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University of Saskatchewan funding slashed by 5.6% in provincial budget

The University of Saskatchewan is facing its biggest cut in history as the Saskatchewan government slashes funding by 5.6 per cent in the 2017-18 provincial budget. File / Global News

The University of Saskatchewan is facing a 5.6 per cent funding cut in the 2017-18 provincial budget.

The government says cuts to the two universities in the province will save the province more than $30 million.

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It’s the biggest cut in the university’s history.

“We’ve been preparing for a difficult budget for some time, but this is a troubling set of circumstances,” Dr. Michael Atkinson, the university’s interim provost, said.

“It’s an unprecedented reduction for this university so it’s a sober time here at the University of Saskatchewan.”

U of S president Peter Stoicheff said the requirement for the university to provide $20 million from its base budget to support the College of Medicine adds to the difficulties the Saskatoon campus faces.

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Prior to 2015 the $20 million came from the province, but since then it has been absent.

This has put a major strain on the faculty as it tries to implement changes to the program after getting off probation in 2013. Without the funding, the College of Medicine worries it won’t make the cut this fall when accreditation comes back.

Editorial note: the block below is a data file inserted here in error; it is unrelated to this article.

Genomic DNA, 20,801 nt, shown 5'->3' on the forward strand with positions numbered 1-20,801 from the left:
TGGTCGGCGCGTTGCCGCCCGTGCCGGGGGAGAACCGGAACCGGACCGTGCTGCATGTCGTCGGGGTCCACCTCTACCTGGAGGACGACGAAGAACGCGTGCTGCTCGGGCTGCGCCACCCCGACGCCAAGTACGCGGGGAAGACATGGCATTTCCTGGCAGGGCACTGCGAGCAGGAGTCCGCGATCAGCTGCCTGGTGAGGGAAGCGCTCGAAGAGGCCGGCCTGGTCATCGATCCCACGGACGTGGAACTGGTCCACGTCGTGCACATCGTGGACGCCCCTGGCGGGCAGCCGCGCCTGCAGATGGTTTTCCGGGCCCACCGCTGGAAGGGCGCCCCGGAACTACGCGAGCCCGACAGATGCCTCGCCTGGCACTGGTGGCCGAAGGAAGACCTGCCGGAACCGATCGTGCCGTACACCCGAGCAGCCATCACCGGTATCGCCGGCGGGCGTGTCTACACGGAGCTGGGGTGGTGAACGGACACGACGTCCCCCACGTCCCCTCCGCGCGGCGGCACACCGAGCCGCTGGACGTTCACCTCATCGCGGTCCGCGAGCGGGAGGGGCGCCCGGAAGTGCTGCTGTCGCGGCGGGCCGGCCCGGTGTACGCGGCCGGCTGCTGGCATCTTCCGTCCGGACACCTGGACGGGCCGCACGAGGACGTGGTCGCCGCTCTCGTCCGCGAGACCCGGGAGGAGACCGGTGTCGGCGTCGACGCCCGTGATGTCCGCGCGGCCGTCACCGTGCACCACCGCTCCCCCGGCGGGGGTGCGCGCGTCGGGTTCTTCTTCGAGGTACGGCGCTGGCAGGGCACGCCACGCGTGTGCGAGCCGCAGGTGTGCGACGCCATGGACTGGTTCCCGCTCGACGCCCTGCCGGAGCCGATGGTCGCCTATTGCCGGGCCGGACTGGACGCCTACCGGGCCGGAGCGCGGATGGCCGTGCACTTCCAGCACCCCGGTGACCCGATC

“If we’re investing the money well on our way to fixing things and then the bottom falls out of the money again then and creditors will say wait a second, if you weren’t succeeding with the money, if it goes away you obviously won’t be succeeding again,” Dr. Preston Smith, dean of the College of Medicine, said.

According to Smith, the $20 million makes up 25 per cent of the college’s provincial funding.

Meanwhile, despite his concerns over the cut, Stoicheff said the university is committed to serving the people of the province.

“The people of this province deserve to have one of Canada’s top universities, and we will not be deterred by this budget; we are determined, as a community, that it will neither define us nor diminish us,” Stoicheff said in a statement.

“As we have always done during our 110-year history, we will find a way to provide what our province needs.”

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Stoicheff said they will do their best to provide a quality education that is affordable.

“This will be damaging, but we will manage the potential impacts this has on our campus community – our students, faculty and staff,” Stoicheff said.

“We will need time to figure this out, but as we always have, we will find a way to stay the course.”

Stoicheff added that the university will seek out alternative sources of funding to ensure its long-term financial sustainability.

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